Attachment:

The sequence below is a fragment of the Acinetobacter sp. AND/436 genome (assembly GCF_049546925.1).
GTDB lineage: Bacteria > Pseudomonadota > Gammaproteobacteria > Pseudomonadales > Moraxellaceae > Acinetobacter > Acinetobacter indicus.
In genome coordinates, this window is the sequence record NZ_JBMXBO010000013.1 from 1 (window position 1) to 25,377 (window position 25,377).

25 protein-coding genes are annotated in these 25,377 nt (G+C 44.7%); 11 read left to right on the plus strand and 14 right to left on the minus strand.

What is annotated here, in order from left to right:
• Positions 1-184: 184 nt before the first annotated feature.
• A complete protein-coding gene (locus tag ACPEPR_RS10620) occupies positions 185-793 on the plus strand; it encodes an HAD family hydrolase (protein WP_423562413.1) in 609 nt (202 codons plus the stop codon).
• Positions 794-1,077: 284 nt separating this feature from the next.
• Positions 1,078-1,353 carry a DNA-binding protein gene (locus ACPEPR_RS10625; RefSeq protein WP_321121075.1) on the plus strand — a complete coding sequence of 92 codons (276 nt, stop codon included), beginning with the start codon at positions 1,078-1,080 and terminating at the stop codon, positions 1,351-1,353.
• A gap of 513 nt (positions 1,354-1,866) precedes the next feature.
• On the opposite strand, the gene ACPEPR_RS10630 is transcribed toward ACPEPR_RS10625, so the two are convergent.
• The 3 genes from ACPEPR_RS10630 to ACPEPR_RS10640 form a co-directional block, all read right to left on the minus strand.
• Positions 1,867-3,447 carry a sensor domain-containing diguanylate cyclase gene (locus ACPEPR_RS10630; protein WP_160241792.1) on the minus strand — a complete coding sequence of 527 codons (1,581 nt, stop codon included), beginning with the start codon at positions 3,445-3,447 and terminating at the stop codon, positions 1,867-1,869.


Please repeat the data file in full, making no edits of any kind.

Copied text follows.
The sequence below is a fragment of the Acinetobacter sp. AND/436 genome (assembly GCF_049546925.1).
GTDB lineage: Bacteria > Pseudomonadota > Gammaproteobacteria > Pseudomonadales > Moraxellaceae > Acinetobacter > Acinetobacter indicus.
In genome coordinates, this window is the sequence record NZ_JBMXBO010000013.1 from 1 (window position 1) to 25,377 (window position 25,377).

25 protein-coding genes are annotated in these 25,377 nt (G+C 44.7%); 11 read left to right on the plus strand and 14 right to left on the minus strand.

What is annotated here, in order from left to right:
• Positions 1-184: 184 nt before the first annotated feature.
• A complete protein-coding gene (locus tag ACPEPR_RS10620) occupies positions 185-793 on the plus strand; it encodes an HAD family hydrolase (protein WP_423562413.1) in 609 nt (202 codons plus the stop codon).
• Positions 794-1,077: 284 nt separating this feature from the next.
• Positions 1,078-1,353 carry a DNA-binding protein gene (locus ACPEPR_RS10625; RefSeq protein WP_321121075.1) on the plus strand — a complete coding sequence of 92 codons (276 nt, stop codon included), beginning with the start codon at positions 1,078-1,080 and terminating at the stop codon, positions 1,351-1,353.
• A gap of 513 nt (positions 1,354-1,866) precedes the next feature.
• On the opposite strand, the gene ACPEPR_RS10630 is transcribed toward ACPEPR_RS10625, so the two are convergent.
• The 3 genes from ACPEPR_RS10630 to ACPEPR_RS10640 form a co-directional block, all read right to left on the minus strand.
• Positions 1,867-3,447 carry a sensor domain-containing diguanylate cyclase gene (locus ACPEPR_RS10630; protein WP_160241792.1) on the minus strand — a complete coding sequence of 527 codons (1,581 nt, stop codon included), beginning with the start codon at positions 3,445-3,447 and terminating at the stop codon, positions 1,867-1,869.